• Anticipate: helps you to decide on how best to structure your company such as changing the way you do business to keep control or revise your business entity structure.
  • Compliance: are countries implementing measures that you need to report?
  • Enhance your understanding: what definitions are used and what is the reasoning behind certain digital taxes? Whom might they affect, what are the exceptions and are there intercompany aspects to consider?
  • Compare: quick side-by-side comparisons or export functionality enabling you to group countries that have indirect tax obligations or to extract withholding taxation measures across the globe from this and other IBFD tables.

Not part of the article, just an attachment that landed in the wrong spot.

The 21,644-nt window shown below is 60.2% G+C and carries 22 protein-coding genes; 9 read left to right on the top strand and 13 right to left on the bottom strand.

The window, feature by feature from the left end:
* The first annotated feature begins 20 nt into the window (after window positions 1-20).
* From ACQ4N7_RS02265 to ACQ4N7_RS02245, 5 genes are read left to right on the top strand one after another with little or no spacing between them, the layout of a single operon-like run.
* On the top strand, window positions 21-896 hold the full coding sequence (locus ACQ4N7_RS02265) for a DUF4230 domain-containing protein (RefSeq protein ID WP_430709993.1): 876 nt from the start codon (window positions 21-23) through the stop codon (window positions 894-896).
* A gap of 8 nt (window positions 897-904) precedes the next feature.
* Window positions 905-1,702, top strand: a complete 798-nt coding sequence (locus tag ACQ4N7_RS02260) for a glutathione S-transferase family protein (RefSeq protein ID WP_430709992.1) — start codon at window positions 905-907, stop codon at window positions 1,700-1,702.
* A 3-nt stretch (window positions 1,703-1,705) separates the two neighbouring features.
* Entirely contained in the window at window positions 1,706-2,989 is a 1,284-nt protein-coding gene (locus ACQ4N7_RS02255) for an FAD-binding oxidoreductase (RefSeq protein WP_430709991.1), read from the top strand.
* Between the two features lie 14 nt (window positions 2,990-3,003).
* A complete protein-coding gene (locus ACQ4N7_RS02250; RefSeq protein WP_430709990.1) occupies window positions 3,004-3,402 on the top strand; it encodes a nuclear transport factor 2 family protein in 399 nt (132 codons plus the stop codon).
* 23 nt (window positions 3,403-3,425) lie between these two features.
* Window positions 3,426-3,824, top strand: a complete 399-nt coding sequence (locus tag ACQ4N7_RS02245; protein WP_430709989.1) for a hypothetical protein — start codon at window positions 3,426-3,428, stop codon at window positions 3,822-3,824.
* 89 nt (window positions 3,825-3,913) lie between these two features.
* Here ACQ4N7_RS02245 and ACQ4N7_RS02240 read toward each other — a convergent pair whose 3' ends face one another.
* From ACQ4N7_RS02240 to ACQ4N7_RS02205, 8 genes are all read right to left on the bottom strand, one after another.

The following examples, based on the Digital Taxation Monitor, helps you understand how each country is moving forward in what concerns the taxation of digitalized economy.

Let’s say you are a tax manager at a multinational enterprise with its headquarters in the United States. The enterprise provides digital services and sells goods through online platforms directly to customers in Brazil, France, India, Italy, Japan, Kenya and Mexico. As a tax director, you are aware of the discussions concerning the taxation of the digitalized economy and that some countries have been implementing specific measures and taxes targeting transactions carried out via digital channels. You want to ascertain if this is the case for the countries with which your enterprise maintains online business.